Richard Williams’ Untold Story
A Christmas Carol. Who Framed Roger Rabbit? Raggedy Anne & Andy. Each an animated masterpiece of its own. If you have seen one of these films, you have seen the work of animator Richard Williams. His many works have amassed a collection of awards for Williams, including 3 Academy Awards and an Emmy. Now in his 80s, Williams has mostly stepped away from animation to focus on his how-to book titled The Animator’s Survival Kit. While there is no denying Williams’ skill in the art of animation, his greatest masterpiece will never be realized.
The Troubled History
Intended to be the magnum opus of Richard Williams’ career, The Thief and the Cobbler is famous for both its unusual animation style and troubled development history. The movie itself is a hand-drawn epic inspired by the Arabian Nights, with production beginning in 1964. Other famous animators contracted to the film include Art Rabbit and Ken Harris. Sadly, for Williams, his masterpiece became a 30-year animated nightmare for himself and most of the crew.
The film went through many story changes during its 30-year production run. Williams lost the rights to his original script after a falling-out with the family who worked as his translator. After the production snag, the next script included unique characters and a plot loosely based on the themes in the Arabian Nights.
An issue with animated films, especially one of The Thief and the Cobbler‘s scale, is keeping the funding. For most of its development, Williams funded The Thief and the Cobbler himself. In 1978, an Arabian prince chose to fund a ten-minute test sequence for the movie. Despite his positive response, he chose not to fund the rest of the production because of missed deadlines and surpassed budget. Williams had another chance at funding his project after the success of Who Framed Roger Rabbit from Warner Brothers, which finally pushed the animated film into full production. However, it faced similar issues under Warner Brothers’ control: continuously missed deadlines and surpassed production budgets.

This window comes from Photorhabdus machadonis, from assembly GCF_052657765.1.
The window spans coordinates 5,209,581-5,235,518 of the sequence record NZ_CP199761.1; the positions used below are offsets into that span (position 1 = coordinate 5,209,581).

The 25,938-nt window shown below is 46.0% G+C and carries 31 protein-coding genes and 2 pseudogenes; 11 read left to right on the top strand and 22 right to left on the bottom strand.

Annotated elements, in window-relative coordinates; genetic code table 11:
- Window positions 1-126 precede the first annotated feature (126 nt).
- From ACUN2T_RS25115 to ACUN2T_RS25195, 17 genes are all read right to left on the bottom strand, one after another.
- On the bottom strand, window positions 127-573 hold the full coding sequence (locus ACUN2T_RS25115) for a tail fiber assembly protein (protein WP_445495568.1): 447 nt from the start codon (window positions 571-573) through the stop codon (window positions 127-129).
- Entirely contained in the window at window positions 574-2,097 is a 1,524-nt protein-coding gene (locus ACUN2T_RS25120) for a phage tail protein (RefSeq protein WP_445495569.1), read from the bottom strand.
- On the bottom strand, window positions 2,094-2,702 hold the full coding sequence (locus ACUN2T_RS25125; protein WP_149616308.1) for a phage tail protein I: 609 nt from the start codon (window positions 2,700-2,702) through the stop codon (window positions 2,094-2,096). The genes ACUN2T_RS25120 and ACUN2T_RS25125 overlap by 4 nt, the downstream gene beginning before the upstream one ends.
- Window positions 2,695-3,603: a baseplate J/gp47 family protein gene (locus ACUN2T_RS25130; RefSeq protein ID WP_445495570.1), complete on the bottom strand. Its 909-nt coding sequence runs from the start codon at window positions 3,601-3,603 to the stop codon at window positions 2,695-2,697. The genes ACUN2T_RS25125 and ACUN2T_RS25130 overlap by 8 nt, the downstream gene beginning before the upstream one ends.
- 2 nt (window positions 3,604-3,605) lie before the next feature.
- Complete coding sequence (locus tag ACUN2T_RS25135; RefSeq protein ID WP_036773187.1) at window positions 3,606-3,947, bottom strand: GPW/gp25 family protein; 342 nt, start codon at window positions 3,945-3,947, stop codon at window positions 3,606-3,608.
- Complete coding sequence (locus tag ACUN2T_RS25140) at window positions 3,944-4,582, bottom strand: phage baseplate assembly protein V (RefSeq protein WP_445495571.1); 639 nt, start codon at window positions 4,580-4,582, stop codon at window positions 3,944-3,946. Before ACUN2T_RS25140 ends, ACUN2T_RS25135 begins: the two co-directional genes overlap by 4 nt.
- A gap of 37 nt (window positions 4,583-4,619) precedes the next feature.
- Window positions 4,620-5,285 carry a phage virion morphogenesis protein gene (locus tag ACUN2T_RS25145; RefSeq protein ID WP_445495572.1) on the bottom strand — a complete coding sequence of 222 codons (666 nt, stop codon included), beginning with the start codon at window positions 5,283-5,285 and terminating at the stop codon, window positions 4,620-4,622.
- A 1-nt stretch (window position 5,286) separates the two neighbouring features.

The Thief and the Cobbler faced another major issue in 1991 as it neared completion. Disney released their animated Arabian tale titled Aladdin. Upon comparison, the films share some striking resemblances in the story and style and characters. Originally, The Thief and the Cobbler should have beat Aladdin into theaters and, due to another missed deadline, did not do so. Unfortunately, they continued production.
Loss of Creative Control
In the spring of 1992, the film had 15 minutes of screen time left to complete which would take six months. On May 13 of that year, Williams showed a rough version of the film to Warner Brothers, which disappointed the company. They removed themselves from the project and the Completion Bond Company seized the film. At that point, the company removed Richard Williams and replaced him with Fred Calvert.
Three Different Film Releases
The Princess and the Cobbler (1993)
Fred Calvert’s version of the movie only took 18 months to finish, with the newer scenes produced on a lower budget. His version also added two song sequences and removed 18 minutes of completed animation by Williams. They retitled the film to The Princess and the Cobbler, distributed in Australia and South Africa on September 23, 1993.
The Arabian Knight (1994)
In 1994, Miramax Films bought the distribution rights in North America. Harvey Weinstein made the executive decision to cut the film further and released this version under the title Arabian Knight. Unlike Williams’ silent version of the film, they added a celebrity voice cast that included Matthew Broderick and Jonathan Winters. It received mixed-to-negative reviews. After its first theatrical release, Miramax kept the film’s original title The Thief and the Cobbler for its VHS release in 1995.
The Thief and the Cobbler: Recobbled Cut (2006)
In 2006, Garrett Gilchrist created a non-profit fan restoration of The Thief and the Cobbler workprint. It was a true labor of love for Gilchrist, a filmmaker and artist. He removed the celebrity voiceovers and song sequences, adding rare material from the other animators who worked on the film to make it feel complete. Revised three times, each version took a step closer towards the movie’s original vision. Gilchrist’s work is the closest to Richard Williams’ vision of The Thief and the Cobbler that we will ever see. His YouTube account, TheThiefArchive, holds four different versions of the Recobbled Cut and they are viewable here.
Persistence of Vision
Persistence of Vision, a 2012 documentary by Kevin Schreck, details the production of The Thief and the Cobbler. The documentary’s tagline calls the work ‘the greatest animated film never made’. Williams refuses to discuss his failed production, so he is not in the documentary outside of archival interviews. Schreck utilizes the animators and artists who worked on the film to build a better understanding of what The Thief and the Cobbler was to Williams. While Richard Williams has received a copy of the film, he does not plan to watch. However, like the Recobbled Cut, the documentary is worth the watch and is viewable here.
Richard Williams’ masterpiece will never be the way that he intended it. The animator claims he will never revisit the project because of the tumultuous journey it took him on. Despite that, The Thief and the Cobbler is worth the watch. The film itself is an animated masterpiece with quite the interesting set of history behind it. If you intend to watch the Calvert or Miramax cuts for the celebrity voice cast or musical numbers, I recommend the Recobbled Cut first. It is free to watch on YouTube while the other versions are more difficult to find. It truly is the greatest animated film never made.